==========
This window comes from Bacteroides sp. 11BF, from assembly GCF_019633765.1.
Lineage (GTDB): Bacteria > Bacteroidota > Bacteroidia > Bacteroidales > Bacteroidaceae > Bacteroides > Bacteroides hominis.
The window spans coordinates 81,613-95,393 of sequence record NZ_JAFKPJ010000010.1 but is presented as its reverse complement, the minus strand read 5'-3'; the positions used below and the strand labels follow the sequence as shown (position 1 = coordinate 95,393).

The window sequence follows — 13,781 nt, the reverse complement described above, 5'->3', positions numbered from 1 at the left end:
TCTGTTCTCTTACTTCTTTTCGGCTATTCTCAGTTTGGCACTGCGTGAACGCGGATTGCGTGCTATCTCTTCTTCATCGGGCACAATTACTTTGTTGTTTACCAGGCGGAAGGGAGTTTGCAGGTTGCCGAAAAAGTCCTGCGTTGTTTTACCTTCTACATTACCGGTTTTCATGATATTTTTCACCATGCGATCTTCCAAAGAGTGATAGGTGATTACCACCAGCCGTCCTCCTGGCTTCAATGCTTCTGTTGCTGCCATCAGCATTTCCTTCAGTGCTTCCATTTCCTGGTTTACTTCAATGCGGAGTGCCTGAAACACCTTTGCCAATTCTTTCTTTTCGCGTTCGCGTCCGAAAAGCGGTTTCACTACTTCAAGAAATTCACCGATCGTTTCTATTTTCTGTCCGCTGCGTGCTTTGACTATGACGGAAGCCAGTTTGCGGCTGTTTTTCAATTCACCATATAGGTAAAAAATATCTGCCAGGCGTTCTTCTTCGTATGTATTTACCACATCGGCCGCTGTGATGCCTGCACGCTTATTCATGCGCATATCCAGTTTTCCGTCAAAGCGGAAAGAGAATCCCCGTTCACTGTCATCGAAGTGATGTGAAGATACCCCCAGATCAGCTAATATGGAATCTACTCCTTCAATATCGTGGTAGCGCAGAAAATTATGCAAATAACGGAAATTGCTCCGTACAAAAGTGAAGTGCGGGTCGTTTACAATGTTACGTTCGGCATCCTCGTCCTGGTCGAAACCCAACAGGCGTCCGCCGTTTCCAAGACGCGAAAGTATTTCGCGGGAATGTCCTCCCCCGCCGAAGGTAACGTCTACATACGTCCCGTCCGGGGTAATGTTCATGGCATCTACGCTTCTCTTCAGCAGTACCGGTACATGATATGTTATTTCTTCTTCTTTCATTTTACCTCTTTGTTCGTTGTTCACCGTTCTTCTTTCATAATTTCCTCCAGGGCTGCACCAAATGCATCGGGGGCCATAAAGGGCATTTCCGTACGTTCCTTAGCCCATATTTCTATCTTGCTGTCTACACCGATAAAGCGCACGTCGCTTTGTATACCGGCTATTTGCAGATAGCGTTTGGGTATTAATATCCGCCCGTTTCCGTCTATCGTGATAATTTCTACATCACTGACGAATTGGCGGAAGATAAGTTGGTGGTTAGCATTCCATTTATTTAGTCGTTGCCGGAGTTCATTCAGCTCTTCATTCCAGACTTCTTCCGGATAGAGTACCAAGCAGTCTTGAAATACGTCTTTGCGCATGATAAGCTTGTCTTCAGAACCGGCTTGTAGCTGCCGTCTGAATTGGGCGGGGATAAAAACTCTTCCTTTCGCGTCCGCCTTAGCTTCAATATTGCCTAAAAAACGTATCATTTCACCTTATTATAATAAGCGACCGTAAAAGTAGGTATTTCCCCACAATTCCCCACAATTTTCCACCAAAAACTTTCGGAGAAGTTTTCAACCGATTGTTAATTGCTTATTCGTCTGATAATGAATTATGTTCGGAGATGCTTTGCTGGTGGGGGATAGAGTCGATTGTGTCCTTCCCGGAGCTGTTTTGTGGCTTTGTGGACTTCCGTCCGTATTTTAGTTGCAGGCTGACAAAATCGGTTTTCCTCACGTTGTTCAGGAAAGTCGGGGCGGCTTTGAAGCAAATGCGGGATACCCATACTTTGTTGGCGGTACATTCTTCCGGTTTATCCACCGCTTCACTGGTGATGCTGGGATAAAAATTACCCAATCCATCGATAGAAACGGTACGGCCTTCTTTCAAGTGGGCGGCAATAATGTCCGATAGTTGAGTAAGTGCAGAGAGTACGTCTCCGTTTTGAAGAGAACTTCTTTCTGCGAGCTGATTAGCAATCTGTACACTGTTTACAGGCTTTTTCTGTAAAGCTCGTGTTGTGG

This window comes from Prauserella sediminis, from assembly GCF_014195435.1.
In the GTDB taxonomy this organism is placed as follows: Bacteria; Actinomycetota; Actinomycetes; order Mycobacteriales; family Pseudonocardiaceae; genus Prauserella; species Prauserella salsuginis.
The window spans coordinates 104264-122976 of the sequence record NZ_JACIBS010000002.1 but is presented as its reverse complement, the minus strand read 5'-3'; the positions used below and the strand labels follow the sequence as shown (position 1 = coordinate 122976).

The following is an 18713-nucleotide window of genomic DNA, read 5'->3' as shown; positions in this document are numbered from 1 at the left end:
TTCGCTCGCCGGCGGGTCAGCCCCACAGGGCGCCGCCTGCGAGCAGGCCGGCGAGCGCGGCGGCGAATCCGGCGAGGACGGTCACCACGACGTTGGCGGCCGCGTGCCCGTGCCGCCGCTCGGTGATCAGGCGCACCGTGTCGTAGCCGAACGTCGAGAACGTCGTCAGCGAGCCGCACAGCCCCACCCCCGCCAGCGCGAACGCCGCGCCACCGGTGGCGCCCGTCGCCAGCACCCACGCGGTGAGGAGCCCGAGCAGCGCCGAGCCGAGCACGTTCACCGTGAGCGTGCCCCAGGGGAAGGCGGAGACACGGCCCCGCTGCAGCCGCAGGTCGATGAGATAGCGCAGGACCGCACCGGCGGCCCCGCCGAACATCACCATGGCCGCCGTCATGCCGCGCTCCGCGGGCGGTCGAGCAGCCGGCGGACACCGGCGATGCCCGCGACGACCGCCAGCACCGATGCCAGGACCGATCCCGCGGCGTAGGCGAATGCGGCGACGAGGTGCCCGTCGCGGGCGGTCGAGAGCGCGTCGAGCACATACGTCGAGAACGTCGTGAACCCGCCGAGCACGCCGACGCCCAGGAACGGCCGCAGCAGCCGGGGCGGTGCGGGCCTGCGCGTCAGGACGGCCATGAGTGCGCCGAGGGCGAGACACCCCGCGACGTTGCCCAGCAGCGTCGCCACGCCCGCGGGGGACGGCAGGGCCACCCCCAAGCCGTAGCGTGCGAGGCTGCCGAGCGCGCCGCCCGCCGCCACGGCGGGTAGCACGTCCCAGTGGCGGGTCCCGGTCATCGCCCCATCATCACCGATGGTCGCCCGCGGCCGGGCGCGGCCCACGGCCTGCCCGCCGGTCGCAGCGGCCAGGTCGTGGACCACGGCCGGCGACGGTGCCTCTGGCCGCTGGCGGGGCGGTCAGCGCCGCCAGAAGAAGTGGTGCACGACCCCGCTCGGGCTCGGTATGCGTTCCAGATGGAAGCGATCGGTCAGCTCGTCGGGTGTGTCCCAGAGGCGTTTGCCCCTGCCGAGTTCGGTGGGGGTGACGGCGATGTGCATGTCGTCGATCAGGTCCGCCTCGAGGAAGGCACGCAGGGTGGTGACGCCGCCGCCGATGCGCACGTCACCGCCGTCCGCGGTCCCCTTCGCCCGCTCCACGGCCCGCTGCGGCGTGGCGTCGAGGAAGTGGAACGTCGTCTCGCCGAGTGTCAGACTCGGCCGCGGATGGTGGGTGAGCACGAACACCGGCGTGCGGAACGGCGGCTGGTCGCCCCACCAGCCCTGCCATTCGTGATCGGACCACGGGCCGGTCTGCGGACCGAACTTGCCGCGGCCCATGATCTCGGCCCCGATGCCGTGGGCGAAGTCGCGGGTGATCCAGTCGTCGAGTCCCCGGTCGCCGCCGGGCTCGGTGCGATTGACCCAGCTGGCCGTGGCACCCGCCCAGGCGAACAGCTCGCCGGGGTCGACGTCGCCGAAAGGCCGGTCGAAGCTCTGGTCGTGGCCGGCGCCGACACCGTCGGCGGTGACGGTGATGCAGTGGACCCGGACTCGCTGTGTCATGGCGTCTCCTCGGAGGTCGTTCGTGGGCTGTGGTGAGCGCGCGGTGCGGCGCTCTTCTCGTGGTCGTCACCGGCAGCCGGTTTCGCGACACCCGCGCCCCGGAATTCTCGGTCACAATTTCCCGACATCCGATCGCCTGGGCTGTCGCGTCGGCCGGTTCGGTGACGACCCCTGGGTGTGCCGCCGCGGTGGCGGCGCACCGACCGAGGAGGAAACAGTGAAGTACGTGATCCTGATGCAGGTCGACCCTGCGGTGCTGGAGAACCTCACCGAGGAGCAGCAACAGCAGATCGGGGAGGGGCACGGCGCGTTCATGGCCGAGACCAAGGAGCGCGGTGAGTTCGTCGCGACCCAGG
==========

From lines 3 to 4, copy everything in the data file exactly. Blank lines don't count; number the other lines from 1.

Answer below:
The window spans coordinates 81,613-95,393 of sequence record NZ_JAFKPJ010000010.1 but is presented as its reverse complement, the minus strand read 5'-3'; the positions used below and the strand labels follow the sequence as shown (position 1 = coordinate 95,393).

The window sequence follows — 13,781 nt, the reverse complement described above, 5'->3', positions numbered from 1 at the left end: